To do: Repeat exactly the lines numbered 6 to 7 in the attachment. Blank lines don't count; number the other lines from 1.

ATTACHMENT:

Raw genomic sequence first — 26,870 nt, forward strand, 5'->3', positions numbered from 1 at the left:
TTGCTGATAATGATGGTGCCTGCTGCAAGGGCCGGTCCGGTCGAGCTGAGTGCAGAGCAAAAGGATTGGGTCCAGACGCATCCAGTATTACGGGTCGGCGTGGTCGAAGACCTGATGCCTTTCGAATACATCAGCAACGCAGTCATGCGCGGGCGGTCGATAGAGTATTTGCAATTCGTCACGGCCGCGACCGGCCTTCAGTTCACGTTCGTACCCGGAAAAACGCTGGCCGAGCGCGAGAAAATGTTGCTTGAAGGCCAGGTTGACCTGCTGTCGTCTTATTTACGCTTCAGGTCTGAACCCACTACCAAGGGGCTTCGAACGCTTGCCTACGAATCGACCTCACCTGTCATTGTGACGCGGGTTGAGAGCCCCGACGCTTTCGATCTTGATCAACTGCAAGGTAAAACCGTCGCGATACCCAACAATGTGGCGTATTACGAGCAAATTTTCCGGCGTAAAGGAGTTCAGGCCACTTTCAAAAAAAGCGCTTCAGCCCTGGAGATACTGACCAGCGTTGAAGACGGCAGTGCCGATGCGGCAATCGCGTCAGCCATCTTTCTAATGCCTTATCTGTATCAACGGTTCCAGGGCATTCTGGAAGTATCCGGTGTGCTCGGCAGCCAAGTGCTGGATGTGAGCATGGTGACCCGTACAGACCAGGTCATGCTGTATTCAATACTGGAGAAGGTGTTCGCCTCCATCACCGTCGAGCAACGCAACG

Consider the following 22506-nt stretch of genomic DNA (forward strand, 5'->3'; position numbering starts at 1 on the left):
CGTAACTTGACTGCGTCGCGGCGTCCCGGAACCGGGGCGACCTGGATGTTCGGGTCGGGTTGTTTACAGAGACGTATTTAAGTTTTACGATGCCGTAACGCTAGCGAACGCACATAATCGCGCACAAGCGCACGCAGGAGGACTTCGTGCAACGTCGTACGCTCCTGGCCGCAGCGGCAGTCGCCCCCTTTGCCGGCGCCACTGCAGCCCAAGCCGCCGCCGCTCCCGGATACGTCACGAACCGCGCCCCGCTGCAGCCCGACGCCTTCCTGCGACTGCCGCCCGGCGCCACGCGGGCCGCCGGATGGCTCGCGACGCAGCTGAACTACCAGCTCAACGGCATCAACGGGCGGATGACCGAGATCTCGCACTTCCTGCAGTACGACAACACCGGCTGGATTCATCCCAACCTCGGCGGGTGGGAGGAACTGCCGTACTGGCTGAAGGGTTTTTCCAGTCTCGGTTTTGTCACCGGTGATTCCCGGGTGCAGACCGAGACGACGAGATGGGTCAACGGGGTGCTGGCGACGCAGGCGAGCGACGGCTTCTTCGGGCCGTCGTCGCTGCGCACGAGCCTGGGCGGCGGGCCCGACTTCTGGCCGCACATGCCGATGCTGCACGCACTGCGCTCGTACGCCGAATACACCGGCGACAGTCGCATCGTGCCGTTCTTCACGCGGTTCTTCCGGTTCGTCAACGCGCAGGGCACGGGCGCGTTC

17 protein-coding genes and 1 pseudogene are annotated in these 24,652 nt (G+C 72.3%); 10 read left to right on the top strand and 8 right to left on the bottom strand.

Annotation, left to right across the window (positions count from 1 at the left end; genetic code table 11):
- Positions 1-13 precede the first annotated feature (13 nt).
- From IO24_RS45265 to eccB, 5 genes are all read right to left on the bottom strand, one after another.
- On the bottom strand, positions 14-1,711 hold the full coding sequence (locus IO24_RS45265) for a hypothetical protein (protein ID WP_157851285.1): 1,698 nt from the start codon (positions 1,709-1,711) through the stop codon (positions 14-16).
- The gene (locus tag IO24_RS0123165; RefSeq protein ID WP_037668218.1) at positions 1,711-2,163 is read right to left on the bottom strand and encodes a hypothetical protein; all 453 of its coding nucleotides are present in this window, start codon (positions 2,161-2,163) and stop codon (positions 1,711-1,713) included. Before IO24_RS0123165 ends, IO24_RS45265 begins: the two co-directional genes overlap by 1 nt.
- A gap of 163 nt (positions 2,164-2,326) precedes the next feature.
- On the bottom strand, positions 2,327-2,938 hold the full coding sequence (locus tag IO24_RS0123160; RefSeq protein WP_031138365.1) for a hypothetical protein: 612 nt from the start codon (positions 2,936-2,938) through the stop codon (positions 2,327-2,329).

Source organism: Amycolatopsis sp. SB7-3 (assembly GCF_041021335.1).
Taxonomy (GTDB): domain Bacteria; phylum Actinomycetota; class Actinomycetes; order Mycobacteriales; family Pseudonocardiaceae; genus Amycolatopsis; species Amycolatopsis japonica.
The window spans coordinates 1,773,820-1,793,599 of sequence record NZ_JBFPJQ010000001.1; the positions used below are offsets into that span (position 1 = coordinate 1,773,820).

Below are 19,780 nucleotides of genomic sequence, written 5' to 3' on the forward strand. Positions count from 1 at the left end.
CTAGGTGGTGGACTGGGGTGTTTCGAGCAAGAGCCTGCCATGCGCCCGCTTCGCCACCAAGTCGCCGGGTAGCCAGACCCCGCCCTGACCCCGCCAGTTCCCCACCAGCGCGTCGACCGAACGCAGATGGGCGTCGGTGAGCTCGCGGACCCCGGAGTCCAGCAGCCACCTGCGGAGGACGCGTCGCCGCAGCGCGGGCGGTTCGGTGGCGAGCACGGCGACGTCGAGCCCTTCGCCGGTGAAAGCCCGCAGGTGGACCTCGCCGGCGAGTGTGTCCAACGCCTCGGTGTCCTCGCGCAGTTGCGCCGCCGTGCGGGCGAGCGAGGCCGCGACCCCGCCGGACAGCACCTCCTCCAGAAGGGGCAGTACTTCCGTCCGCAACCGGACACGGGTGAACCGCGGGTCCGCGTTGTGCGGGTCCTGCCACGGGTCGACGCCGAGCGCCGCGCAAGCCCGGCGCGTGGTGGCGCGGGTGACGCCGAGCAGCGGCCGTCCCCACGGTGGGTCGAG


Annotation, left to right across the window (positions count from 1 at the left end; genetic code table 11):
- Positions 1-13 precede the first annotated feature (13 nt).